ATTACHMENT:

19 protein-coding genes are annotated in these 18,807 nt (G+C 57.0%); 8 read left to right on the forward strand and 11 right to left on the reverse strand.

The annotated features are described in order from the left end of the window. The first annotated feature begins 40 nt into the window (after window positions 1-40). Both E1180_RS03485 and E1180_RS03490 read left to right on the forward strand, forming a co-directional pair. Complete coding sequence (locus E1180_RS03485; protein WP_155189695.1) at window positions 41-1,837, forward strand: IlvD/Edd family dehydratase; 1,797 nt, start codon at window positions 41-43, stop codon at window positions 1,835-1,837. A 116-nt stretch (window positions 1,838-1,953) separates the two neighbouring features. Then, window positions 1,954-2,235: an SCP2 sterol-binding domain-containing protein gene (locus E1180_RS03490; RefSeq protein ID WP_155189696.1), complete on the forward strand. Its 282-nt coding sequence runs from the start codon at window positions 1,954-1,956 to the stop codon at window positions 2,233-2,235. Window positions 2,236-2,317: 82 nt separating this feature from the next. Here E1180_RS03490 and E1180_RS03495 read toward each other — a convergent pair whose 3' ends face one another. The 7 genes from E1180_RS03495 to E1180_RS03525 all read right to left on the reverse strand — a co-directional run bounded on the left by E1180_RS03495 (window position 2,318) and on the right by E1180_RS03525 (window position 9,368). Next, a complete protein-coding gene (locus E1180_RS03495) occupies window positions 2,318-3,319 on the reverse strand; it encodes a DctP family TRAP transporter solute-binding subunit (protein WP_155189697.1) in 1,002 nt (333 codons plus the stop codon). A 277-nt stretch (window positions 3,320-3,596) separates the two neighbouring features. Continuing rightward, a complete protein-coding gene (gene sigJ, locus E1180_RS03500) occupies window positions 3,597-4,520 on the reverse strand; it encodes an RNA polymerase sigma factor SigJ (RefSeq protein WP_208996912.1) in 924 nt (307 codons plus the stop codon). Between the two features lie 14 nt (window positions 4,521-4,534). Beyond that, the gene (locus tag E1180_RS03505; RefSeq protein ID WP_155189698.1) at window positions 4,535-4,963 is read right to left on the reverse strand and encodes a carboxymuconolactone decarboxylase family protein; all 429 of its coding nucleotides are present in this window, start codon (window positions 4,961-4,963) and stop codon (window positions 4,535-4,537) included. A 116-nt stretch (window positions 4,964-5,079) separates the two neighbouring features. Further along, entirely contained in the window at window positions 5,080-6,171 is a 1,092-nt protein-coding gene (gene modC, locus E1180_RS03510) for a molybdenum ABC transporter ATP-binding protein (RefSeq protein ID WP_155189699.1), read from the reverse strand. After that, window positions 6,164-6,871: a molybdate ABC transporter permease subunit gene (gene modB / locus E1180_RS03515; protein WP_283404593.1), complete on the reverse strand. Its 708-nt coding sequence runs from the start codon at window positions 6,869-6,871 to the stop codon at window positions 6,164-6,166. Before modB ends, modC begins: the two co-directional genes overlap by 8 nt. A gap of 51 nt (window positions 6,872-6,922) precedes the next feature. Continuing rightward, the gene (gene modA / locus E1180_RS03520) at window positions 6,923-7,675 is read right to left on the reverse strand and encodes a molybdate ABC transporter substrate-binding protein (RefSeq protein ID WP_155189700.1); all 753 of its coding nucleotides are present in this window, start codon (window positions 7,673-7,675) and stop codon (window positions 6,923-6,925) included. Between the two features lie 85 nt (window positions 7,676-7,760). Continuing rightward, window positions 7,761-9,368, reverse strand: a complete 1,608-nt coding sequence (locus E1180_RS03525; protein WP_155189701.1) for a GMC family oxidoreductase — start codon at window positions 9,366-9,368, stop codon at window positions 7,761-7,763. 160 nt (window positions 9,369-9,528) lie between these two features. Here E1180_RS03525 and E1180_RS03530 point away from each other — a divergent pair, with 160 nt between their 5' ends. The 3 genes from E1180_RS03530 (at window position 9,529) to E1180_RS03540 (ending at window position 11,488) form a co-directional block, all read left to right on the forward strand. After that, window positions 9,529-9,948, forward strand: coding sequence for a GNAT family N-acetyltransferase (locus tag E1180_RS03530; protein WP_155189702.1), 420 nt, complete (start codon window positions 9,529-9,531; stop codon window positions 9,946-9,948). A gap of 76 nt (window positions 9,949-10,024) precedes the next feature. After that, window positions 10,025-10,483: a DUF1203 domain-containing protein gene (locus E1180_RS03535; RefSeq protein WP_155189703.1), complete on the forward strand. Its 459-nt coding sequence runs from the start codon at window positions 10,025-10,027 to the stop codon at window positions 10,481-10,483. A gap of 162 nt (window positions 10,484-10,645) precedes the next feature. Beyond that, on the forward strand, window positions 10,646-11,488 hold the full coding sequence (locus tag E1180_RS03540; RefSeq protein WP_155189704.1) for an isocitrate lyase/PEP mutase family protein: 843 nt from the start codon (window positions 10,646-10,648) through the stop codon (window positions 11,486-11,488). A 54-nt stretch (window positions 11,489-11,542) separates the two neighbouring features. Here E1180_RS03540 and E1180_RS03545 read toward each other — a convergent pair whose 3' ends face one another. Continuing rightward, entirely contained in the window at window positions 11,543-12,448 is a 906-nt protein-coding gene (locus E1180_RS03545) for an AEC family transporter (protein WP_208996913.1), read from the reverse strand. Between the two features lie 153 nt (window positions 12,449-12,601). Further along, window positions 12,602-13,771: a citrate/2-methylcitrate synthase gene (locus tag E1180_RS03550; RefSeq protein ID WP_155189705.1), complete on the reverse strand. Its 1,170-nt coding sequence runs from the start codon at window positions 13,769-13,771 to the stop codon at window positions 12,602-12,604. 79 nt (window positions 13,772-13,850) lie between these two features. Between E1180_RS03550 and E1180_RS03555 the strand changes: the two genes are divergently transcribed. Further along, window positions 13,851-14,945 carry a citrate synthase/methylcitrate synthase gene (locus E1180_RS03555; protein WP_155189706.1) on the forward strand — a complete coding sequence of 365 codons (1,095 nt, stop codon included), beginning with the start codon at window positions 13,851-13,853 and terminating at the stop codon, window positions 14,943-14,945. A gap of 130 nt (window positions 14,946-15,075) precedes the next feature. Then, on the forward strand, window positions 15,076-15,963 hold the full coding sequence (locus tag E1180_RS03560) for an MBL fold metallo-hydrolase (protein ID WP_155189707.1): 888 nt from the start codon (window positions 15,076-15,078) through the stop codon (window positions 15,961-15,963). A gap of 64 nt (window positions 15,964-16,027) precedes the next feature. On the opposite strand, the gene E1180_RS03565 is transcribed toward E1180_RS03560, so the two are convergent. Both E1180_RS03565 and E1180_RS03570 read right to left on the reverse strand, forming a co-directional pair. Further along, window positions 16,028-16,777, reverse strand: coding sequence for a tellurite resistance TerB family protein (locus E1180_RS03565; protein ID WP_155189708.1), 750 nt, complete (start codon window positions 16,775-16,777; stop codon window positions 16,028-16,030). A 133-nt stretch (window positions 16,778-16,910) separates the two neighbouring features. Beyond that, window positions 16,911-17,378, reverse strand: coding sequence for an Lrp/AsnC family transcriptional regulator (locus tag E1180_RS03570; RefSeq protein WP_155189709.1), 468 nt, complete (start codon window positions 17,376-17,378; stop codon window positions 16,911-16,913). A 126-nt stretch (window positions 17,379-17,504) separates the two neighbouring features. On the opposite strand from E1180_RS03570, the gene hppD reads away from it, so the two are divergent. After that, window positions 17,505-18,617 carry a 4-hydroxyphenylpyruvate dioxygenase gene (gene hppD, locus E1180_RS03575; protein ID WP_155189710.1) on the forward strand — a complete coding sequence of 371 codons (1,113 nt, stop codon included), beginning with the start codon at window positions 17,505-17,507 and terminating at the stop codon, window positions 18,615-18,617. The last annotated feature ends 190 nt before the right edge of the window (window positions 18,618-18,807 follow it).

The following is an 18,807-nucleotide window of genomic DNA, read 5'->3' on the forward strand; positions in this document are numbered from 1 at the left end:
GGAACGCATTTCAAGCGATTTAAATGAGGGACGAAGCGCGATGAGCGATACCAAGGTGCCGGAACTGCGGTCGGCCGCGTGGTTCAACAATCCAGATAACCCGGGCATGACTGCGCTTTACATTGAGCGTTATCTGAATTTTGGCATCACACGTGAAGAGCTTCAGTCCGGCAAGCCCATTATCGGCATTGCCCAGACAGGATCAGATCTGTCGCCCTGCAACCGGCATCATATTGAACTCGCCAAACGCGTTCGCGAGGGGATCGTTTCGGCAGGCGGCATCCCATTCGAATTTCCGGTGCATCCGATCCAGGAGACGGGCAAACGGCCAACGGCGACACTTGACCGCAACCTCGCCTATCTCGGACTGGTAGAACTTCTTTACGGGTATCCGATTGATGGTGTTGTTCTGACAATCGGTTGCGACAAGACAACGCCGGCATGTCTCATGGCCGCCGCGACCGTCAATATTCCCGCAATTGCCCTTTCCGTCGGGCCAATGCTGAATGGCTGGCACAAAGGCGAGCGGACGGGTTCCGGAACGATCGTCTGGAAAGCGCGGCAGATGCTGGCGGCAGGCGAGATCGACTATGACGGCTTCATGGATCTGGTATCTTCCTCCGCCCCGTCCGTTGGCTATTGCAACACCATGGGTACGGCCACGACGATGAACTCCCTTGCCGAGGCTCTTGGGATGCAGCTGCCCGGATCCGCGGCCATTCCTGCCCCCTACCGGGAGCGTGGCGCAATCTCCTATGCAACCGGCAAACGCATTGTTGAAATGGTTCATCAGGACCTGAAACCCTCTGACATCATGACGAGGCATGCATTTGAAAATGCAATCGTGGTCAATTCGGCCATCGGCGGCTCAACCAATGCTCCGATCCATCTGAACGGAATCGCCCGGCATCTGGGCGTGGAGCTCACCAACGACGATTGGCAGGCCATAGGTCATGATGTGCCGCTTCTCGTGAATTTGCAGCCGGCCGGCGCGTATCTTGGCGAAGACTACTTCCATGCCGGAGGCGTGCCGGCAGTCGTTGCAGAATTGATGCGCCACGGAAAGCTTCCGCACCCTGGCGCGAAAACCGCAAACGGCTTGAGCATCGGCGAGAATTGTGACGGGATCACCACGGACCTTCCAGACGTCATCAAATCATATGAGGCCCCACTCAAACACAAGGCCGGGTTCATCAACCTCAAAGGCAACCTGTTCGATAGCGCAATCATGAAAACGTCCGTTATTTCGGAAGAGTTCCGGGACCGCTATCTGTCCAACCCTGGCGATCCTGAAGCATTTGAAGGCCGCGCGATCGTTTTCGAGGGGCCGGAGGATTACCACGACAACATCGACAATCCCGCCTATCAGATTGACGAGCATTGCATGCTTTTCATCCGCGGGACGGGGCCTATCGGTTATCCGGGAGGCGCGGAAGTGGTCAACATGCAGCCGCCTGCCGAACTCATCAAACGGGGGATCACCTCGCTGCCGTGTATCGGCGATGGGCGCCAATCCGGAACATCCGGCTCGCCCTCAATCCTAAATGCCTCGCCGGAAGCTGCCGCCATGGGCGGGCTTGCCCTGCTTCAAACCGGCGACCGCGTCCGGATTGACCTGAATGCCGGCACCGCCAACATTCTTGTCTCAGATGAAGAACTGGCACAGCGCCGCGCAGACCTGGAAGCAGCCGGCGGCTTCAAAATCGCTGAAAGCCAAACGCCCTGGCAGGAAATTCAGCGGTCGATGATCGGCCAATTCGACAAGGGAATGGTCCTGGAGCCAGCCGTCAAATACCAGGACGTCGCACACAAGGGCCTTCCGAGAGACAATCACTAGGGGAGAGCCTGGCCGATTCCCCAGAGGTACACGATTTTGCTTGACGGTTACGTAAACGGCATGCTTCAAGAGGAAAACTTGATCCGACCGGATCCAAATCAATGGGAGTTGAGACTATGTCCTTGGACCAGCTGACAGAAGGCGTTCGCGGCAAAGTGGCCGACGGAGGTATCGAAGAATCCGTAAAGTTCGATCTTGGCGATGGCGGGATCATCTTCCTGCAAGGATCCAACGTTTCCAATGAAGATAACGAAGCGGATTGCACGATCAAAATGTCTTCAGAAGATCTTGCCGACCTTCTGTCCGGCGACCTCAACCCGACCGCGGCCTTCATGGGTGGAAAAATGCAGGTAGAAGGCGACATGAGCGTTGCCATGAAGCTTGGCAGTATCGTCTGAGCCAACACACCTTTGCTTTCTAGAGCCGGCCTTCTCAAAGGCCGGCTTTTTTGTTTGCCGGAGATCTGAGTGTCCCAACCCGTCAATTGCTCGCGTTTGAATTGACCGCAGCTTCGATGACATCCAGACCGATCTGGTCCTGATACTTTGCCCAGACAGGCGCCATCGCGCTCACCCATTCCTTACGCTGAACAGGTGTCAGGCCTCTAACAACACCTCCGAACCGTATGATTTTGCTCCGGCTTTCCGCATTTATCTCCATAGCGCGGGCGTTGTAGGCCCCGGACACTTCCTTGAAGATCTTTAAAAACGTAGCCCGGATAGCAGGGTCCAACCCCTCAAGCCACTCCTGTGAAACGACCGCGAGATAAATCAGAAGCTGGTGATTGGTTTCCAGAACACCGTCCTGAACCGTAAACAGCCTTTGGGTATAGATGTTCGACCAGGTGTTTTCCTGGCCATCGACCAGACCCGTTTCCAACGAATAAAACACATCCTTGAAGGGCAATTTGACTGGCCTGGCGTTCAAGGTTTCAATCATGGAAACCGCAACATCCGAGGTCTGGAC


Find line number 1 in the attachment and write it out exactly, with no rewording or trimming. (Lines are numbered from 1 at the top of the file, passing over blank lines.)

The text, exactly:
19 protein-coding genes are annotated in these 18,807 nt (G+C 57.0%); 8 read left to right on the forward strand and 11 right to left on the reverse strand.